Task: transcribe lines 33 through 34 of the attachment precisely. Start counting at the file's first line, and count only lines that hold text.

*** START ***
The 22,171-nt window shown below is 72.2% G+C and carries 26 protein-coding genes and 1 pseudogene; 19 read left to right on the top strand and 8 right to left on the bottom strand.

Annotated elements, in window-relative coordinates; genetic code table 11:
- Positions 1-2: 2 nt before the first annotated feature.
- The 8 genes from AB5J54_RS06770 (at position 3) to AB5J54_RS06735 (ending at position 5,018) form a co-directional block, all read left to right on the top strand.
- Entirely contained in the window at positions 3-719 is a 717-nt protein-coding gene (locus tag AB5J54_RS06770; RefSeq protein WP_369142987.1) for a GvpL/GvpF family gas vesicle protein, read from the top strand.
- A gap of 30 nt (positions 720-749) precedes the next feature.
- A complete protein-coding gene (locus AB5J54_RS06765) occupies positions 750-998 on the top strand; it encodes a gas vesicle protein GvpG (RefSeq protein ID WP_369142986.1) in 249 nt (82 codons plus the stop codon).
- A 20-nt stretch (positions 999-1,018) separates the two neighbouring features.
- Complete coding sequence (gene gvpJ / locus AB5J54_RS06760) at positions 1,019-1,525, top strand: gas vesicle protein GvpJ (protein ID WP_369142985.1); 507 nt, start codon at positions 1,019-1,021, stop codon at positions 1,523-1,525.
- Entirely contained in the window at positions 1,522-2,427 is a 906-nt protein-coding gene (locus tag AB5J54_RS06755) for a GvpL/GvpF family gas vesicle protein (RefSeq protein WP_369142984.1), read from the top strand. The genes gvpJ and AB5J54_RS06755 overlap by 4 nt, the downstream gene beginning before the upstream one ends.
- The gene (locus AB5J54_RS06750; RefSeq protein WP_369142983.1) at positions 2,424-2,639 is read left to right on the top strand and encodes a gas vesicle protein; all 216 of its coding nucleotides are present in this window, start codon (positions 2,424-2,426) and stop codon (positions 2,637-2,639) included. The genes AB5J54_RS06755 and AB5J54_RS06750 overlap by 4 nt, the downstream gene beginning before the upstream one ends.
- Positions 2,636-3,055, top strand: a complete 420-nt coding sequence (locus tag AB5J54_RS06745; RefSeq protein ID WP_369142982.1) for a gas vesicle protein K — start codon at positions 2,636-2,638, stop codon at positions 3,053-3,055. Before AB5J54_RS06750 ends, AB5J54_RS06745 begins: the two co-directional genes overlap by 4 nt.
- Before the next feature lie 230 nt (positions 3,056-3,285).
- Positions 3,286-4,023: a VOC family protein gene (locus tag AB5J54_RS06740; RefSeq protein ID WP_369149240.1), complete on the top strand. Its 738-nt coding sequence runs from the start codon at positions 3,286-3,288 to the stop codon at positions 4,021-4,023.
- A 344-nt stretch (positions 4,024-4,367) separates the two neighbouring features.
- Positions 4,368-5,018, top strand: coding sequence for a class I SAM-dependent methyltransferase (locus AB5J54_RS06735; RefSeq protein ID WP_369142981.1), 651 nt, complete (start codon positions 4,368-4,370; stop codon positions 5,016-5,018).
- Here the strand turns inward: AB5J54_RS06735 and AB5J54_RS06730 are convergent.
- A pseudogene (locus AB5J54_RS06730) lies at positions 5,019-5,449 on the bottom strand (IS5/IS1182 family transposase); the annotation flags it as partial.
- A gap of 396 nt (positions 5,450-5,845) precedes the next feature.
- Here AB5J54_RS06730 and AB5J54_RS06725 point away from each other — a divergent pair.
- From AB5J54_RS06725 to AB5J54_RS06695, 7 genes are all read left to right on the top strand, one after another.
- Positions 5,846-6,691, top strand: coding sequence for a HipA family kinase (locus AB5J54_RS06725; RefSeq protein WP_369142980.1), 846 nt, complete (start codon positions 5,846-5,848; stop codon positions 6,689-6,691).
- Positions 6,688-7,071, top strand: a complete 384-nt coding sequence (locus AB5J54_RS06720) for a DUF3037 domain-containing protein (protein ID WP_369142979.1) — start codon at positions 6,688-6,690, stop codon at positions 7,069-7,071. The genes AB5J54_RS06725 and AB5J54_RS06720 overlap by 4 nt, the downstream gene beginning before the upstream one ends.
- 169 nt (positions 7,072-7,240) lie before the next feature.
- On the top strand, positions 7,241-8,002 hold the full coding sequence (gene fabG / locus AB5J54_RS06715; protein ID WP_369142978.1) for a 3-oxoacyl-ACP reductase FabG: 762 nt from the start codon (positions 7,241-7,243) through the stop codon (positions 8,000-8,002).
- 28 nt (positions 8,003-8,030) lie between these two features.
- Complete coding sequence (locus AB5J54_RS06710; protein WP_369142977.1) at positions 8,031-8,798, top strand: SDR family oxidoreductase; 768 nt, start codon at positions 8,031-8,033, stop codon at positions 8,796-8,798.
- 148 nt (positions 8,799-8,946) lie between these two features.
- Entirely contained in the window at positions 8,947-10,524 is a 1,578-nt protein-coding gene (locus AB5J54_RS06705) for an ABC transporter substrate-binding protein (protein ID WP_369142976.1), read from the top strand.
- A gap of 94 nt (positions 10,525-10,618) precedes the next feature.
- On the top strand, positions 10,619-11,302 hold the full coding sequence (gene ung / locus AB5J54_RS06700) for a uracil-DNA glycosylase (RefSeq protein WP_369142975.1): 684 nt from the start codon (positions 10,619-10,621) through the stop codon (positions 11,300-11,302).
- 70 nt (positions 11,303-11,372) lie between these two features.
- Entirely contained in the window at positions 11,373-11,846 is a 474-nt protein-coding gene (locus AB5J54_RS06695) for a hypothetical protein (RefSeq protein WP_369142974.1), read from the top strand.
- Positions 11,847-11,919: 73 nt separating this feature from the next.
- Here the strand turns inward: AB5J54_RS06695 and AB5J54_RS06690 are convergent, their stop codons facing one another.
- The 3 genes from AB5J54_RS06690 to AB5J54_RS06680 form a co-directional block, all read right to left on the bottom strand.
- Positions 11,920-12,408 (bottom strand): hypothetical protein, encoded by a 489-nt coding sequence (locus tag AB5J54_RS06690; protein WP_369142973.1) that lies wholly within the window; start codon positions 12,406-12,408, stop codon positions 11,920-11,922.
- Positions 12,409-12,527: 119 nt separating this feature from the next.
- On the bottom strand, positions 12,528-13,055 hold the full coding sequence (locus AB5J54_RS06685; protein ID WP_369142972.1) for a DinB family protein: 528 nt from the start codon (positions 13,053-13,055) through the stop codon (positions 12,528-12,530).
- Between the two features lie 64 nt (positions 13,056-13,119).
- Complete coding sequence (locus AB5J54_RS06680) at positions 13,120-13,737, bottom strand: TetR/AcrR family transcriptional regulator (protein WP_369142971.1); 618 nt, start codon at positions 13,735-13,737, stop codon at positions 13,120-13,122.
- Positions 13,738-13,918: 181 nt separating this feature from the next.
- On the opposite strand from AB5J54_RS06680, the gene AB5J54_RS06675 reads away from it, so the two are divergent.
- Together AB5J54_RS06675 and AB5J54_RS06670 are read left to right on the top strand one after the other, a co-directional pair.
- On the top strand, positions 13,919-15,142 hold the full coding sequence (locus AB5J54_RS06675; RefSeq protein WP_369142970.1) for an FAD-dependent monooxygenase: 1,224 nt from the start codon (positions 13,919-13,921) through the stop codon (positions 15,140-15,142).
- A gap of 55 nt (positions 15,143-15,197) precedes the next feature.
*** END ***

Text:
- Entirely contained in the window at positions 11,373-11,846 is a 474-nt protein-coding gene (locus AB5J54_RS06695) for a hypothetical protein (RefSeq protein WP_369142974.1), read from the top strand.
- Positions 11,847-11,919: 73 nt separating this feature from the next.